MONTREAL -- Montreal police and their provincial counterparts forcibly removed a man from his home Wednesday morning, 20 hours after an armed standoff began.

Police had used increasingly more aggressive tactics as the standoff wore on but were unable to convince the man, identified by his lawyer as 71-year-old Abraham Havis, to come out peacefully.

In addition to trying to communicate with the man via a megaphone, overnight police broke windows and threw tear gas grenades inside. On Wednesday morning a Surete du Quebec armoured car removed the house's front door.

At 8 a.m. officers rushed into the house and shot the man with two rubber bullets. They then pulled the man outside, placing him face down on the front lawn before arresting him.

"His health was evaluated and then he was taken to hospital," said Montreal police Const. Daniel Lacoursiere.

Attorney Jeffrey Boro said Havis suffered broken bones which resulted from police having to use force during his arrest, and also from rubber bullets. He is still in the hospital and expected to be operated on. It is not yet clear when he will appear in court to face charges.

Havis, who sometimes goes by the first name Isidore, owned a clothing store on Notre-Dame St. in the past, but has not worked in many years due to ill health.

Havis is known to the police and appeared in court in the past for interfering with police operations.

On Wednesday afternoon police removed dozens of firearms from the home. Police said they were made aware of the guns from a Surete du Quebec database that logs licensed weapons.

The incident started around 11:40 a.m. Tuesday on Guelph Rd. near Emerald Ave. when workers attempting to change a Hydro-Quebec meter said they had been threatened by a man with a firearm.

Havis then barricaded himself in his home and soon after Montreal's SWAT team arrived.

"When police officers arrived, there was no chance to be taken," said Montreal police spokesperson Anie Lemieux.

Their initial actions at opening a dialogue were unsuccessful and on Tuesday afternoon a gunshot was fired at officers, striking one in the foot. The officer's foot was bruised and the injury is not serious.

Police then set up a large perimeter, ordering people to remain inside their homes and stay off the streets while they tried to convince the man to come outside.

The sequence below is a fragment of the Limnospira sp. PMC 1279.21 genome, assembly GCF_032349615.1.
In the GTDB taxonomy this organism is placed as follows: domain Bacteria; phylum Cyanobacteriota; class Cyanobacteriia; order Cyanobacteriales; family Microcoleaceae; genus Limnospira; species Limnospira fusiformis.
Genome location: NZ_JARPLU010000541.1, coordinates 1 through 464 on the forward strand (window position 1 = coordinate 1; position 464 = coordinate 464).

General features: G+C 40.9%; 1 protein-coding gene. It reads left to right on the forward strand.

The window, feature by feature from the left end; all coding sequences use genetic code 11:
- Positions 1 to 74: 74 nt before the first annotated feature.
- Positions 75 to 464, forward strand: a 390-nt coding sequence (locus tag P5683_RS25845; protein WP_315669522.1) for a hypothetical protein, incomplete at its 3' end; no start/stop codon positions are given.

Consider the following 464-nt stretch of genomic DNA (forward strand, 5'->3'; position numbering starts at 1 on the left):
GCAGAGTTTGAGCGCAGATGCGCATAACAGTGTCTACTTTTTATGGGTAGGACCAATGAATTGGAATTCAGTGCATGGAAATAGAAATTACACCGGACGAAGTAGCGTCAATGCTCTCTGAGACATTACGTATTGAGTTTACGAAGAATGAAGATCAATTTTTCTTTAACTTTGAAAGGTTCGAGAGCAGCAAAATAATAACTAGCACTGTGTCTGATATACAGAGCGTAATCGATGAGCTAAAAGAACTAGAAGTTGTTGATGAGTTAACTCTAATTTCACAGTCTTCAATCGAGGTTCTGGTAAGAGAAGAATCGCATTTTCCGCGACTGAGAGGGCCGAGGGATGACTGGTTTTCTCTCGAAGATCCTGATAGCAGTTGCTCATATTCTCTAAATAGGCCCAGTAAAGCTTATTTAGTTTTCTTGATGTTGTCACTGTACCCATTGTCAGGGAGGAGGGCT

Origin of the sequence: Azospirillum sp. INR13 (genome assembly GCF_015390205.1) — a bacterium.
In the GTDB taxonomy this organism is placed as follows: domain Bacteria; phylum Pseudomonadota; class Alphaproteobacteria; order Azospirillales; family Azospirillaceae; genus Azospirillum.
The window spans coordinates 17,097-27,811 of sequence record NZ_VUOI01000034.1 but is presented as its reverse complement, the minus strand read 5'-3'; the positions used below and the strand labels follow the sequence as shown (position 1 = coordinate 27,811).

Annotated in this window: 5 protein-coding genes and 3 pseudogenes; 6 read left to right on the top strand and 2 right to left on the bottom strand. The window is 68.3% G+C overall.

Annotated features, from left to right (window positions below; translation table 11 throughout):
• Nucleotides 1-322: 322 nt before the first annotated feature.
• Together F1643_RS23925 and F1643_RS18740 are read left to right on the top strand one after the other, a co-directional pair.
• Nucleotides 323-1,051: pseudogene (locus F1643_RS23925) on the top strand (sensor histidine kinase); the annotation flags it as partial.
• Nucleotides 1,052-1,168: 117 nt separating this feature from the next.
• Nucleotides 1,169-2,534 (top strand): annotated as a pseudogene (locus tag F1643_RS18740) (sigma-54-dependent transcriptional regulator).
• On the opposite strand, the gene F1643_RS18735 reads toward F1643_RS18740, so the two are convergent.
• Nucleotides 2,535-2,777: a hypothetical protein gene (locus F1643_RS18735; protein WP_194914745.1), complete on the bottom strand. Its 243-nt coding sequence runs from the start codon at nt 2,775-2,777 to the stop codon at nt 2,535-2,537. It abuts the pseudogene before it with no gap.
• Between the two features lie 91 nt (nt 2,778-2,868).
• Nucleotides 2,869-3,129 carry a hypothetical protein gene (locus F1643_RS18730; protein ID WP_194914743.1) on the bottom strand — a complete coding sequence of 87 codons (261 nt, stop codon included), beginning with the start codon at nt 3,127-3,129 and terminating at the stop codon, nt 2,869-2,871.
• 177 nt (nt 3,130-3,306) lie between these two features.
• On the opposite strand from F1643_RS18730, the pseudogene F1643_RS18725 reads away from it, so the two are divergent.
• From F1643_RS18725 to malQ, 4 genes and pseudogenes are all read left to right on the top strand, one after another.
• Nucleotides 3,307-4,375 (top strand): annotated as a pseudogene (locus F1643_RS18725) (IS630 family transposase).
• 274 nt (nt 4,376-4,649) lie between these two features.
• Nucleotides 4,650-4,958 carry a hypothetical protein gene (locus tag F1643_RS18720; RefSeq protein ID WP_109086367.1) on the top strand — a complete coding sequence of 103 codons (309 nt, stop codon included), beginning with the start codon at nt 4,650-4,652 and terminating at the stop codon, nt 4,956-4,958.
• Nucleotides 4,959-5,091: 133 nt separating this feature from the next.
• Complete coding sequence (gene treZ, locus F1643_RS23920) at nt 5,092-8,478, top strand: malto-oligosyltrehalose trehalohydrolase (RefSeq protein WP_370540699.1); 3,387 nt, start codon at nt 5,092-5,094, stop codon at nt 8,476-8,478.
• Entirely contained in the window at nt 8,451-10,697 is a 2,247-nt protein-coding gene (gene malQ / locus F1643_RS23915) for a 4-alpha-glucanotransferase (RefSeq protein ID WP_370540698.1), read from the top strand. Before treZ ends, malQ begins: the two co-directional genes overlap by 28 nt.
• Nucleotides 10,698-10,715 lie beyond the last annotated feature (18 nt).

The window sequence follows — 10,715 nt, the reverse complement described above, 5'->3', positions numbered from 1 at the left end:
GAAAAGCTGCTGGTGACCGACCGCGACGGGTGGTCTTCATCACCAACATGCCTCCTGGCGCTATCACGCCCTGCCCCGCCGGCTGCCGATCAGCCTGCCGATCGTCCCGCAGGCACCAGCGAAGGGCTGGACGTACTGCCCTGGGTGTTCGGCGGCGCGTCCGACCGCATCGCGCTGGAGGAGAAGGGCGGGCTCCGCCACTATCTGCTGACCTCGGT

Paul Horowitz, manager of the Cote-Saint-Luc Tennis Club, said police asked them to leave the area.

"After 12 o'clock we were told by police to vacate the premises, and most left other than the manager and the assistant manager," he said. "We were told to vacate. We've heard at the moment the area's blocked off heard the area's blocked off, because there's a situation and we're waiting until the situation is over."

Officers tried leaving a cell phone on his front steps, talking to the man with a megaphone, and having his adult daughter plead with him to put down his weapons and come outside. When that failed, police threw canisters of tear gas into the house.

"The tactical intervention police officers do have different ways of working around it and trying to get this man to come out. This is what we want, this man to come out in a safe way, we want everybody's safety," Lemieux said Tuesday.

Several neighbours described Havis as anti-social and aggressive. Some said they had been threatened by him in the past. His next-door neighbour Avy Ohayon said he has had multiple confrontations with the man in recent years.

"He literally has mental issues. He has an illness and everyone is just scared... to point it out. Things like this have to happen for them to open their eyes," said Ohayon.

"He's told us he's going to kill us a few times. We never really took it personally because he's old, he's sick."

With a report from The Canadian Press